Snowdrop patrol

– Posted in: What's up/blooming

The snow is off the snowdrops in the Secret Garden. For all I know it was gone yesterday, but I was out all day running errands. These are up just as high as the ones that the snow melted off earlier this week. None of them, however, look like they’re going to bloom today, and the weather is supposed to turn colder with snow predicted starting tomorrow. Meanwhile, Eric King and Alan Hersker near my sister Ro (in Sackets Harbor) had their first snowdrops blooming on March 4, and I saw a nice substantial patch blooming in Vestal en route to Grandma’s house yesterday. That’s how they look best–in big colonies–but you don’t have to buy tons to get them that way. After they’re done blooming, but before the leaves turn yellow, dig them up, divide them, and replant. In a few years you’ll have your patch.

Still no sign of ‘Sam Arnott,’ though. I think he may have expired. That little clump has been getting smaller and smaller instead of bigger and bigger every year. Could be the drainage isn’t right, could be I’ve disturbed the bulbs too much over the years, or . . . who knows? Well, if they’re really gone, and not just late, it will give me a chance to plant the real ‘S. Arnott.’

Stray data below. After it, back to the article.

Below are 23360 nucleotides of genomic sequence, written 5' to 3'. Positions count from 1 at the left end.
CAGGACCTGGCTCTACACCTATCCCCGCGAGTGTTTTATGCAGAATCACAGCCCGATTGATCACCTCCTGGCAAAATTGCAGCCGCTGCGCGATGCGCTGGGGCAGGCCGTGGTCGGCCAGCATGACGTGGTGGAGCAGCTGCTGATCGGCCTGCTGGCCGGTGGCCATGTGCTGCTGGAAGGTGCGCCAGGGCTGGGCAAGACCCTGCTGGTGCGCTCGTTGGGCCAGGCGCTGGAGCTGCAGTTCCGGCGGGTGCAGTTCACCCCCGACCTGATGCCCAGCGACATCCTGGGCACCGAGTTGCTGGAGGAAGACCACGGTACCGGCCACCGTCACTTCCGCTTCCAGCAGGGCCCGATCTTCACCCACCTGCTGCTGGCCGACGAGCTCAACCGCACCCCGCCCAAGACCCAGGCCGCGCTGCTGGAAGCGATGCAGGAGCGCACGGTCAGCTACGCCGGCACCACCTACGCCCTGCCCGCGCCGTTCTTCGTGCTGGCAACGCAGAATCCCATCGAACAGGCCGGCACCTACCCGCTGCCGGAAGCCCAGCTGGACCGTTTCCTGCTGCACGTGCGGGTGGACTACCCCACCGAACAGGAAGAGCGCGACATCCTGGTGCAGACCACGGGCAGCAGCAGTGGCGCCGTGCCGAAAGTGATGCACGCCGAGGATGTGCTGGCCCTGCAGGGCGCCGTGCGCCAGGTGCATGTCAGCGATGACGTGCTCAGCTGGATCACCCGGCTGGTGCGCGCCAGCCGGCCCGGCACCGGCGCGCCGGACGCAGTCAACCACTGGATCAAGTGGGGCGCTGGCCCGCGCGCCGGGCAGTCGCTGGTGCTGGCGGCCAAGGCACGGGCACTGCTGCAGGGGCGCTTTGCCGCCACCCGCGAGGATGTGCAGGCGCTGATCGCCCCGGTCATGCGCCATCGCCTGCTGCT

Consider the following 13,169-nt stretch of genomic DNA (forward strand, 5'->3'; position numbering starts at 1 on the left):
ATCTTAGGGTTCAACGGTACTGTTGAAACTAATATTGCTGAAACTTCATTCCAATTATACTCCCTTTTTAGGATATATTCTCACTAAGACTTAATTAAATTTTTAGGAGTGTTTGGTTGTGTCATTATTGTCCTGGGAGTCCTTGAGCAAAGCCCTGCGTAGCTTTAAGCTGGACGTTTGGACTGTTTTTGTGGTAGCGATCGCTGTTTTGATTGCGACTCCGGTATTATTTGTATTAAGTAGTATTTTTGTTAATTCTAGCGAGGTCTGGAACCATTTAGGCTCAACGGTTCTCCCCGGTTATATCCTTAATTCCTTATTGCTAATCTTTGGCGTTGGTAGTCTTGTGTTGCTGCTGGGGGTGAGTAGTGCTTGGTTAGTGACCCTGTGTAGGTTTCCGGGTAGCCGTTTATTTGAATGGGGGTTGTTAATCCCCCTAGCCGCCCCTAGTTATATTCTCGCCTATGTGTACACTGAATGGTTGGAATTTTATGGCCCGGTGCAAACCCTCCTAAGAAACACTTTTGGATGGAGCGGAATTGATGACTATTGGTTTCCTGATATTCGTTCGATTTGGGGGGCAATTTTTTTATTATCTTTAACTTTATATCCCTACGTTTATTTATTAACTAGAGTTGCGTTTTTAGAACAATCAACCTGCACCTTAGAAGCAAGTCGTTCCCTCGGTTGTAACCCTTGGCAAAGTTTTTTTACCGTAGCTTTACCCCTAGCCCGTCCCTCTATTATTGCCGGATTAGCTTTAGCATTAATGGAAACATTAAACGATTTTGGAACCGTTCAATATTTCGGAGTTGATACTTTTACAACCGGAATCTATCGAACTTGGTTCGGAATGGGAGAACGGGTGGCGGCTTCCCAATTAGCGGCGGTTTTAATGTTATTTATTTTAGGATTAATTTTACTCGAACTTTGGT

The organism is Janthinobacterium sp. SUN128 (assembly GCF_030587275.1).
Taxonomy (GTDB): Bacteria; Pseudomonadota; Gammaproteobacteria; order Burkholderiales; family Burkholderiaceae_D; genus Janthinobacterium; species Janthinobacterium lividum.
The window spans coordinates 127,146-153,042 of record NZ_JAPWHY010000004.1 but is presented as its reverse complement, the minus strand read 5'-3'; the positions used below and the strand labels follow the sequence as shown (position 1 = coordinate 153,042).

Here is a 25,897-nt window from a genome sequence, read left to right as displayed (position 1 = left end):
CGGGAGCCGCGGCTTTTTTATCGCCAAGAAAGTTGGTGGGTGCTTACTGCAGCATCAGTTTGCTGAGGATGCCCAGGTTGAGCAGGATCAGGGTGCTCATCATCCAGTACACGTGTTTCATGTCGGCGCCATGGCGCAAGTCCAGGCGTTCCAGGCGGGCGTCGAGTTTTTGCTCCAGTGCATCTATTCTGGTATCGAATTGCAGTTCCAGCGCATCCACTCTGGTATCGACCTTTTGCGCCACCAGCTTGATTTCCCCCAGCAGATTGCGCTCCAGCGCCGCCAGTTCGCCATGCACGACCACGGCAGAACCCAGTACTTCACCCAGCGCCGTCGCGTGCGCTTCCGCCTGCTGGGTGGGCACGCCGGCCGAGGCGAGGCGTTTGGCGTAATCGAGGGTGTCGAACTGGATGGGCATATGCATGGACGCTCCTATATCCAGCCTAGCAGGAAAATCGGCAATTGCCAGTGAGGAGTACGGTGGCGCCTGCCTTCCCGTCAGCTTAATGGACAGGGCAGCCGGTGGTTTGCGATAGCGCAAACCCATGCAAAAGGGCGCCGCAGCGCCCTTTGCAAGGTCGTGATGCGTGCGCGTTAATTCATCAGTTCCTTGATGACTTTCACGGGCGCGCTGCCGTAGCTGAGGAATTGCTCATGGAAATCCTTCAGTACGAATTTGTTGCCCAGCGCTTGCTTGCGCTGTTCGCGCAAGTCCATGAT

About the Author

Kathy Purdy is a colchicum evangelist, converting unsuspecting gardeners into colchicophiles. She would be delighted to speak to your group about colchicums or other gardening topics. Kathy’s been writing since 4th grade, gardening since high school, and blogging since 2002.

In the end, this may be the most important thing about frost: Frost slows us down. In spring, it tempers our eagerness. In fall, it brings closure and rest. In our gotta-go world–where every nanosecond seems to count–slowness can be a great gift. So rather than see Jack Frost as an adversary, you could choose to greet him as a friend.

~Philip Harnden in A Gardener’s Guide to Frost: Outwit the Weather and Extend the Spring and Fall Seasons

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